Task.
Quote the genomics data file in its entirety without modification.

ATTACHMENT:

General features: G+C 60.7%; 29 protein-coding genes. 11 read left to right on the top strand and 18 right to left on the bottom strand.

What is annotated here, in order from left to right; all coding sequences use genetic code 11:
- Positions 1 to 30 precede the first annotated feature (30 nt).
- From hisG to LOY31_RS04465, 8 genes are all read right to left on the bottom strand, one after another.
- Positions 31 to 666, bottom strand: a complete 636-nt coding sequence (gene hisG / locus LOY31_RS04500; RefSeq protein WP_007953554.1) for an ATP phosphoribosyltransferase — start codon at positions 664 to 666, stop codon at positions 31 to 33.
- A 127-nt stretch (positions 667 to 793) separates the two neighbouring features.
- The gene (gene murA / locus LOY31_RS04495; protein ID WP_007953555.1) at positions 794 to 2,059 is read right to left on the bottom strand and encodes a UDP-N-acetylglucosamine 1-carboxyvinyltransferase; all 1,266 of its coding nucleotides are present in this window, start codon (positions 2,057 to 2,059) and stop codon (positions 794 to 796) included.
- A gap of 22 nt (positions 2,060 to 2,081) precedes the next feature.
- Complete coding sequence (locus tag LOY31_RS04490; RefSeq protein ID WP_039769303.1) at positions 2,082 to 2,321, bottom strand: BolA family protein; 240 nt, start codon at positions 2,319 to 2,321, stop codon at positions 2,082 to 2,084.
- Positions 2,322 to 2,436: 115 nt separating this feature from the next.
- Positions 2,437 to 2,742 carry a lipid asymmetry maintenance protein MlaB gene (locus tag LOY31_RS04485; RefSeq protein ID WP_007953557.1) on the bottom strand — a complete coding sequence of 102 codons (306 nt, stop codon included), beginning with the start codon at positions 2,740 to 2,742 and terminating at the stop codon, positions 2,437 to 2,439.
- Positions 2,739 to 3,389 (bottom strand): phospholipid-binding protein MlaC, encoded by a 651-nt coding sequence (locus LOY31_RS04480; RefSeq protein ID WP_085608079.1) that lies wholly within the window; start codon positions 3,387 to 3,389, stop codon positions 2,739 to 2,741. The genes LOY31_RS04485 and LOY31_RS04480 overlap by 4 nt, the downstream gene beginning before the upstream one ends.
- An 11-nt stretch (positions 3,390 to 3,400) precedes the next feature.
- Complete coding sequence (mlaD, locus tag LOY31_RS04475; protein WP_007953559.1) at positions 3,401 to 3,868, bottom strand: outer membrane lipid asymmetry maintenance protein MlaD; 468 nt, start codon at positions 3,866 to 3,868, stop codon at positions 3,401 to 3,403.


General features: G+C 60.7%; 29 protein-coding genes. 11 read left to right on the top strand and 18 right to left on the bottom strand.

What is annotated here, in order from left to right; all coding sequences use genetic code 11:
- Positions 1 to 30 precede the first annotated feature (30 nt).
- From hisG to LOY31_RS04465, 8 genes are all read right to left on the bottom strand, one after another.
- Positions 31 to 666, bottom strand: a complete 636-nt coding sequence (gene hisG / locus LOY31_RS04500; RefSeq protein WP_007953554.1) for an ATP phosphoribosyltransferase — start codon at positions 664 to 666, stop codon at positions 31 to 33.
- A 127-nt stretch (positions 667 to 793) separates the two neighbouring features.
- The gene (gene murA / locus LOY31_RS04495; protein ID WP_007953555.1) at positions 794 to 2,059 is read right to left on the bottom strand and encodes a UDP-N-acetylglucosamine 1-carboxyvinyltransferase; all 1,266 of its coding nucleotides are present in this window, start codon (positions 2,057 to 2,059) and stop codon (positions 794 to 796) included.
- A gap of 22 nt (positions 2,060 to 2,081) precedes the next feature.
- Complete coding sequence (locus tag LOY31_RS04490; RefSeq protein ID WP_039769303.1) at positions 2,082 to 2,321, bottom strand: BolA family protein; 240 nt, start codon at positions 2,319 to 2,321, stop codon at positions 2,082 to 2,084.
- Positions 2,322 to 2,436: 115 nt separating this feature from the next.
- Positions 2,437 to 2,742 carry a lipid asymmetry maintenance protein MlaB gene (locus tag LOY31_RS04485; RefSeq protein ID WP_007953557.1) on the bottom strand — a complete coding sequence of 102 codons (306 nt, stop codon included), beginning with the start codon at positions 2,740 to 2,742 and terminating at the stop codon, positions 2,437 to 2,439.
- Positions 2,739 to 3,389 (bottom strand): phospholipid-binding protein MlaC, encoded by a 651-nt coding sequence (locus LOY31_RS04480; RefSeq protein ID WP_085608079.1) that lies wholly within the window; start codon positions 3,387 to 3,389, stop codon positions 2,739 to 2,741. The genes LOY31_RS04485 and LOY31_RS04480 overlap by 4 nt, the downstream gene beginning before the upstream one ends.
- An 11-nt stretch (positions 3,390 to 3,400) precedes the next feature.
- Complete coding sequence (mlaD, locus tag LOY31_RS04475; protein WP_007953559.1) at positions 3,401 to 3,868, bottom strand: outer membrane lipid asymmetry maintenance protein MlaD; 468 nt, start codon at positions 3,866 to 3,868, stop codon at positions 3,401 to 3,403.